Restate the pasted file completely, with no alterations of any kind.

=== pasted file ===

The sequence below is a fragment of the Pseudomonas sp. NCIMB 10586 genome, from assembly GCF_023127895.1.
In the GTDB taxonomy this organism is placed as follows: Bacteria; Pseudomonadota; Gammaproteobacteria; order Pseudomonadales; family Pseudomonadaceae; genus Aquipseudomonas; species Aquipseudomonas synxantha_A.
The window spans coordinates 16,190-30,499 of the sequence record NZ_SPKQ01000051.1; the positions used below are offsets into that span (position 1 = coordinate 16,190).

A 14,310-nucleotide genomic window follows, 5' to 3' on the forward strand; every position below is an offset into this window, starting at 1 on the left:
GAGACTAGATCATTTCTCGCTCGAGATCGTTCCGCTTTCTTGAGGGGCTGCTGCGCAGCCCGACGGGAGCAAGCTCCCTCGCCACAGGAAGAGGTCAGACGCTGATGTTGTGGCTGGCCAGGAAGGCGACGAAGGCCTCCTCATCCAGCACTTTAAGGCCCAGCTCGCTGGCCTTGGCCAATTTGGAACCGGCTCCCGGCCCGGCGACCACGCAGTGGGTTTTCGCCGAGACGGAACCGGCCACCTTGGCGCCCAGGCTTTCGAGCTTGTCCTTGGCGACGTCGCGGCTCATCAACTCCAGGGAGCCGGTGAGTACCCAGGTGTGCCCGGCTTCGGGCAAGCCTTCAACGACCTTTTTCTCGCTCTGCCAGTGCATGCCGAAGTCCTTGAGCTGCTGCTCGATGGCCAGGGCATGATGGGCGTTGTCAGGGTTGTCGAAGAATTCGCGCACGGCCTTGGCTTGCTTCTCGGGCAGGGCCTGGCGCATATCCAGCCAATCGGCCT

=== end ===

The sequence below is a fragment of the Pseudomonas sp. NCIMB 10586 genome, from assembly GCF_023127895.1.
In the GTDB taxonomy this organism is placed as follows: Bacteria; Pseudomonadota; Gammaproteobacteria; order Pseudomonadales; family Pseudomonadaceae; genus Aquipseudomonas; species Aquipseudomonas synxantha_A.
The window spans coordinates 16,190-30,499 of the sequence record NZ_SPKQ01000051.1; the positions used below are offsets into that span (position 1 = coordinate 16,190).

A 14,310-nucleotide genomic window follows, 5' to 3' on the forward strand; every position below is an offset into this window, starting at 1 on the left:
GAGACTAGATCATTTCTCGCTCGAGATCGTTCCGCTTTCTTGAGGGGCTGCTGCGCAGCCCGACGGGAGCAAGCTCCCTCGCCACAGGAAGAGGTCAGACGCTGATGTTGTGGCTGGCCAGGAAGGCGACGAAGGCCTCCTCATCCAGCACTTTAAGGCCCAGCTCGCTGGCCTTGGCCAATTTGGAACCGGCTCCCGGCCCGGCGACCACGCAGTGGGTTTTCGCCGAGACGGAACCGGCCACCTTGGCGCCCAGGCTTTCGAGCTTGTCCTTGGCGACGTCGCGGCTCATCAACTCCAGGGAGCCGGTGAGTACCCAGGTGTGCCCGGCTTCGGGCAAGCCTTCAACGACCTTTTTCTCGCTCTGCCAGTGCATGCCGAAGTCCTTGAGCTGCTGCTCGATGGCCAGGGCATGATGGGCGTTGTCAGGGTTGTCGAAGAATTCGCGCACGGCCTTGGCTTGCTTCTCGGGCAGGGCCTGGCGCATATCCAGCCAATCGGCCT